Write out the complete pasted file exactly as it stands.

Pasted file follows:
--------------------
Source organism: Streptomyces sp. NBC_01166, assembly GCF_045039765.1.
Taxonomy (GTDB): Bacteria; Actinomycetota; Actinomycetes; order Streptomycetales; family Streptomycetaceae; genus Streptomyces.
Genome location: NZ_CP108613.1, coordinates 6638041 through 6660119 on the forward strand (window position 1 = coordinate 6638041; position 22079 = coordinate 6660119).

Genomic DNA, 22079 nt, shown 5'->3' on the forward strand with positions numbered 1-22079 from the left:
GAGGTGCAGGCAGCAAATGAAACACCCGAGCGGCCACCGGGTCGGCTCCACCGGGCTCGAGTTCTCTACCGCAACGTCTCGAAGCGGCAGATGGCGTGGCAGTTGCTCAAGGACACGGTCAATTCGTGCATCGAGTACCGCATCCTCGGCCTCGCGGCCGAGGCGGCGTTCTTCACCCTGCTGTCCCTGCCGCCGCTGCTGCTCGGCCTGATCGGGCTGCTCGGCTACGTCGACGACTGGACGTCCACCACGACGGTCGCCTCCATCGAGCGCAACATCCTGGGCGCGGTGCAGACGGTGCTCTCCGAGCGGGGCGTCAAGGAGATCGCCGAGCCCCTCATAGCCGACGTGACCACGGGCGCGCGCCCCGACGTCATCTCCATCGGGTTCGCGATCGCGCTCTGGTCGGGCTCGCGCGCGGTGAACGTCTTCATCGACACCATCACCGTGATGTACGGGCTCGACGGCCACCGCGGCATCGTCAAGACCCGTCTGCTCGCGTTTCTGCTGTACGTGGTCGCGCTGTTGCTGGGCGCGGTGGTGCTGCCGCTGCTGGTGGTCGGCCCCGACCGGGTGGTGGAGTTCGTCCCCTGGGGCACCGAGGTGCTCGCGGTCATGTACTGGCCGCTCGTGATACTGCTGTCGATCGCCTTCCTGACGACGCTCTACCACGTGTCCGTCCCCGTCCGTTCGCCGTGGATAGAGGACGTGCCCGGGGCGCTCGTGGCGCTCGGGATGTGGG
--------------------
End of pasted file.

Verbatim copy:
Source organism: Streptomyces sp. NBC_01166, assembly GCF_045039765.1.
Taxonomy (GTDB): Bacteria; Actinomycetota; Actinomycetes; order Streptomycetales; family Streptomycetaceae; genus Streptomyces.
Genome location: NZ_CP108613.1, coordinates 6638041 through 6660119 on the forward strand (window position 1 = coordinate 6638041; position 22079 = coordinate 6660119).

Genomic DNA, 22079 nt, shown 5'->3' on the forward strand with positions numbered 1-22079 from the left:
GAGGTGCAGGCAGCAAATGAAACACCCGAGCGGCCACCGGGTCGGCTCCACCGGGCTCGAGTTCTCTACCGCAACGTCTCGAAGCGGCAGATGGCGTGGCAGTTGCTCAAGGACACGGTCAATTCGTGCATCGAGTACCGCATCCTCGGCCTCGCGGCCGAGGCGGCGTTCTTCACCCTGCTGTCCCTGCCGCCGCTGCTGCTCGGCCTGATCGGGCTGCTCGGCTACGTCGACGACTGGACGTCCACCACGACGGTCGCCTCCATCGAGCGCAACATCCTGGGCGCGGTGCAGACGGTGCTCTCCGAGCGGGGCGTCAAGGAGATCGCCGAGCCCCTCATAGCCGACGTGACCACGGGCGCGCGCCCCGACGTCATCTCCATCGGGTTCGCGATCGCGCTCTGGTCGGGCTCGCGCGCGGTGAACGTCTTCATCGACACCATCACCGTGATGTACGGGCTCGACGGCCACCGCGGCATCGTCAAGACCCGTCTGCTCGCGTTTCTGCTGTACGTGGTCGCGCTGTTGCTGGGCGCGGTGGTGCTGCCGCTGCTGGTGGTCGGCCCCGACCGGGTGGTGGAGTTCGTCCCCTGGGGCACCGAGGTGCTCGCGGTCATGTACTGGCCGCTCGTGATACTGCTGTCGATCGCCTTCCTGACGACGCTCTACCACGTGTCCGTCCCCGTCCGTTCGCCGTGGATAGAGGACGTGCCCGGGGCGCTCGTGGCGCTCGGGATGTGGG